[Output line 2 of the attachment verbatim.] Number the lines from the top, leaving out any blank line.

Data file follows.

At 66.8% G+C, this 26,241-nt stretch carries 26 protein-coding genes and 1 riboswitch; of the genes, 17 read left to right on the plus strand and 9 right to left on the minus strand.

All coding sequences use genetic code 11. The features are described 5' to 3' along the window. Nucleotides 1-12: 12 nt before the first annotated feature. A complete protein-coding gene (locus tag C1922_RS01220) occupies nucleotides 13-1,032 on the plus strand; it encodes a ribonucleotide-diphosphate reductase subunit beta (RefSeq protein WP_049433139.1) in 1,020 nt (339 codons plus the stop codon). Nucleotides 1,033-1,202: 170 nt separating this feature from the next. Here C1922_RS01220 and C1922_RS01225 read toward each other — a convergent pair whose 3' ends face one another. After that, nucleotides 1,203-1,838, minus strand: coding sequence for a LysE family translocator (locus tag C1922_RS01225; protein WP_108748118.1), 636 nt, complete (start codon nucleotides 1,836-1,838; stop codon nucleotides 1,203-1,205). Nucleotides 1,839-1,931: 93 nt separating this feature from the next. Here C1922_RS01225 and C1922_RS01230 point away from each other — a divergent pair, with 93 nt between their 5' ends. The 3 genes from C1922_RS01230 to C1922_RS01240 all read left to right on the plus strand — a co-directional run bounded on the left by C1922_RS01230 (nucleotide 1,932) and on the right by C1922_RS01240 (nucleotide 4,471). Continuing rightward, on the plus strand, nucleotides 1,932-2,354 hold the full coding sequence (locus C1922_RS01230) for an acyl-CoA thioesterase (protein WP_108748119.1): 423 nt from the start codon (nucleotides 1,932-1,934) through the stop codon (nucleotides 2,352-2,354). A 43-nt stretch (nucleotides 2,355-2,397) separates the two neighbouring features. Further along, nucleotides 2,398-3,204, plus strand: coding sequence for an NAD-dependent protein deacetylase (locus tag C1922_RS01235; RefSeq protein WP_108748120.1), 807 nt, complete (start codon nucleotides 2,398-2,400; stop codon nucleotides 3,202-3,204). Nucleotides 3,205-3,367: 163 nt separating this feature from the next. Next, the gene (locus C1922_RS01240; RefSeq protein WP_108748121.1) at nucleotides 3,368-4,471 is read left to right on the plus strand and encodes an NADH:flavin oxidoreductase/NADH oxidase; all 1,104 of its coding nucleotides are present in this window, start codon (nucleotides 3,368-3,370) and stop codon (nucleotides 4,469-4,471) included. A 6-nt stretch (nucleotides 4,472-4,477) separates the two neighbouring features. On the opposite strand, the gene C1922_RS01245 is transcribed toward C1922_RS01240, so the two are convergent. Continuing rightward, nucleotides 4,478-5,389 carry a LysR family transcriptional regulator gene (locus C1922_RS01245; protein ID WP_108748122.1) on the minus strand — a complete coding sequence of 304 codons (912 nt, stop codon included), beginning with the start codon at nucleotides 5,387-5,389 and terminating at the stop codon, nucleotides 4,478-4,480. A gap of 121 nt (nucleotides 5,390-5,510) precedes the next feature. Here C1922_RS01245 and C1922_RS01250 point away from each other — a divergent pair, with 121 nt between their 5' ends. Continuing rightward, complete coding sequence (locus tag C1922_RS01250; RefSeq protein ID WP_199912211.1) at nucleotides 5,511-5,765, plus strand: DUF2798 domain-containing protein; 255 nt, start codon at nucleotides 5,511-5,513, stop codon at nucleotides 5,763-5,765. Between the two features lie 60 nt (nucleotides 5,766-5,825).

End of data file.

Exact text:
All coding sequences use genetic code 11. The features are described 5' to 3' along the window. Nucleotides 1-12: 12 nt before the first annotated feature. A complete protein-coding gene (locus tag C1922_RS01220) occupies nucleotides 13-1,032 on the plus strand; it encodes a ribonucleotide-diphosphate reductase subunit beta (RefSeq protein WP_049433139.1) in 1,020 nt (339 codons plus the stop codon). Nucleotides 1,033-1,202: 170 nt separating this feature from the next. Here C1922_RS01220 and C1922_RS01225 read toward each other — a convergent pair whose 3' ends face one another. After that, nucleotides 1,203-1,838, minus strand: coding sequence for a LysE family translocator (locus tag C1922_RS01225; protein WP_108748118.1), 636 nt, complete (start codon nucleotides 1,836-1,838; stop codon nucleotides 1,203-1,205). Nucleotides 1,839-1,931: 93 nt separating this feature from the next. Here C1922_RS01225 and C1922_RS01230 point away from each other — a divergent pair, with 93 nt between their 5' ends. The 3 genes from C1922_RS01230 to C1922_RS01240 all read left to right on the plus strand — a co-directional run bounded on the left by C1922_RS01230 (nucleotide 1,932) and on the right by C1922_RS01240 (nucleotide 4,471). Continuing rightward, on the plus strand, nucleotides 1,932-2,354 hold the full coding sequence (locus C1922_RS01230) for an acyl-CoA thioesterase (protein WP_108748119.1): 423 nt from the start codon (nucleotides 1,932-1,934) through the stop codon (nucleotides 2,352-2,354). A 43-nt stretch (nucleotides 2,355-2,397) separates the two neighbouring features. Further along, nucleotides 2,398-3,204, plus strand: coding sequence for an NAD-dependent protein deacetylase (locus tag C1922_RS01235; RefSeq protein WP_108748120.1), 807 nt, complete (start codon nucleotides 2,398-2,400; stop codon nucleotides 3,202-3,204). Nucleotides 3,205-3,367: 163 nt separating this feature from the next. Next, the gene (locus C1922_RS01240; RefSeq protein WP_108748121.1) at nucleotides 3,368-4,471 is read left to right on the plus strand and encodes an NADH:flavin oxidoreductase/NADH oxidase; all 1,104 of its coding nucleotides are present in this window, start codon (nucleotides 3,368-3,370) and stop codon (nucleotides 4,469-4,471) included. A 6-nt stretch (nucleotides 4,472-4,477) separates the two neighbouring features. On the opposite strand, the gene C1922_RS01245 is transcribed toward C1922_RS01240, so the two are convergent. Continuing rightward, nucleotides 4,478-5,389 carry a LysR family transcriptional regulator gene (locus C1922_RS01245; protein ID WP_108748122.1) on the minus strand — a complete coding sequence of 304 codons (912 nt, stop codon included), beginning with the start codon at nucleotides 5,387-5,389 and terminating at the stop codon, nucleotides 4,478-4,480. A gap of 121 nt (nucleotides 5,390-5,510) precedes the next feature. Here C1922_RS01245 and C1922_RS01250 point away from each other — a divergent pair, with 121 nt between their 5' ends. Continuing rightward, complete coding sequence (locus tag C1922_RS01250; RefSeq protein ID WP_199912211.1) at nucleotides 5,511-5,765, plus strand: DUF2798 domain-containing protein; 255 nt, start codon at nucleotides 5,511-5,513, stop codon at nucleotides 5,763-5,765. Between the two features lie 60 nt (nucleotides 5,766-5,825).